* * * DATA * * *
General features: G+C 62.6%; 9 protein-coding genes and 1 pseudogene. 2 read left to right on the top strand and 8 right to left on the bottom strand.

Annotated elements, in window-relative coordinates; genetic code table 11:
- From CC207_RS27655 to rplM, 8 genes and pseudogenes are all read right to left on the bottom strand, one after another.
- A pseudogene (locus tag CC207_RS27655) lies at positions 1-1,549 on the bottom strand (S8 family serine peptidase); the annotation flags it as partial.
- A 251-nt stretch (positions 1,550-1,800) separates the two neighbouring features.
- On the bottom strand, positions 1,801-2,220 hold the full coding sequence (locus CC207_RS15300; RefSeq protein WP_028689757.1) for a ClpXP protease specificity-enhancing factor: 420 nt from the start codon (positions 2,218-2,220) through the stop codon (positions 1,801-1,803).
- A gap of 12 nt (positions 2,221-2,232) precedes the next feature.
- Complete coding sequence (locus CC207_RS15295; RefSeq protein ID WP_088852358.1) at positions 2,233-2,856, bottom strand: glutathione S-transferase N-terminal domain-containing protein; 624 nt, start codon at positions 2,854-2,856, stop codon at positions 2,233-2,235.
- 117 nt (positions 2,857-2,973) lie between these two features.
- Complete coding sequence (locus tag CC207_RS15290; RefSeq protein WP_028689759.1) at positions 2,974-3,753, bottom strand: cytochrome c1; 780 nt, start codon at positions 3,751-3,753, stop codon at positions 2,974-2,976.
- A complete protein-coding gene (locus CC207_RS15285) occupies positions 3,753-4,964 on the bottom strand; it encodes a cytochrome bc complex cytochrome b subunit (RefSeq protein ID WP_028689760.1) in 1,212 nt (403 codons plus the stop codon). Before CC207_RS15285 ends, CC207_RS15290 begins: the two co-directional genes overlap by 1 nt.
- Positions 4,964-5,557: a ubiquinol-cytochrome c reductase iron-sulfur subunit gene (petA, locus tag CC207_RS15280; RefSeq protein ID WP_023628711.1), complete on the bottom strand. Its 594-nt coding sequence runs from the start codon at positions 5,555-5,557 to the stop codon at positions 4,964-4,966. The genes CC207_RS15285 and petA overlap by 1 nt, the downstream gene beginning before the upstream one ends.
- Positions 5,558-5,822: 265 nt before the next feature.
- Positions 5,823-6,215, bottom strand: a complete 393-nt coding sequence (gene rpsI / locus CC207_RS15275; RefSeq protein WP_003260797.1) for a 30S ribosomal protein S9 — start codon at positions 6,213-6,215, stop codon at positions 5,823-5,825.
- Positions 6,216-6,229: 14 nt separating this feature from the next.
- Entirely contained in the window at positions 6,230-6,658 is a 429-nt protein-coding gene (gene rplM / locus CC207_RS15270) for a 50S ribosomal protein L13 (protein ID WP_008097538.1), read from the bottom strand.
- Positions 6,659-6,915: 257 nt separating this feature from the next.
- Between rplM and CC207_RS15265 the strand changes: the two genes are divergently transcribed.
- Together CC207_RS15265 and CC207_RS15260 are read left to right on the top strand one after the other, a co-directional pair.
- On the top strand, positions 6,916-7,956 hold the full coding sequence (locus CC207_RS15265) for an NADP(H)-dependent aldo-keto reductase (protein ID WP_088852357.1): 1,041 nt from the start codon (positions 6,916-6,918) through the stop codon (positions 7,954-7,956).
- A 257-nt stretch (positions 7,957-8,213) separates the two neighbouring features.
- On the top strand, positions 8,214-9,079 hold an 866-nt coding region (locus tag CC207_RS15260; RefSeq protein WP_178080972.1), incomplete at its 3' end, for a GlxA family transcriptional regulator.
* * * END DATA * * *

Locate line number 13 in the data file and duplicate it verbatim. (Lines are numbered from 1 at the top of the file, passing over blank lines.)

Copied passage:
- Positions 5,558-5,822: 265 nt before the next feature.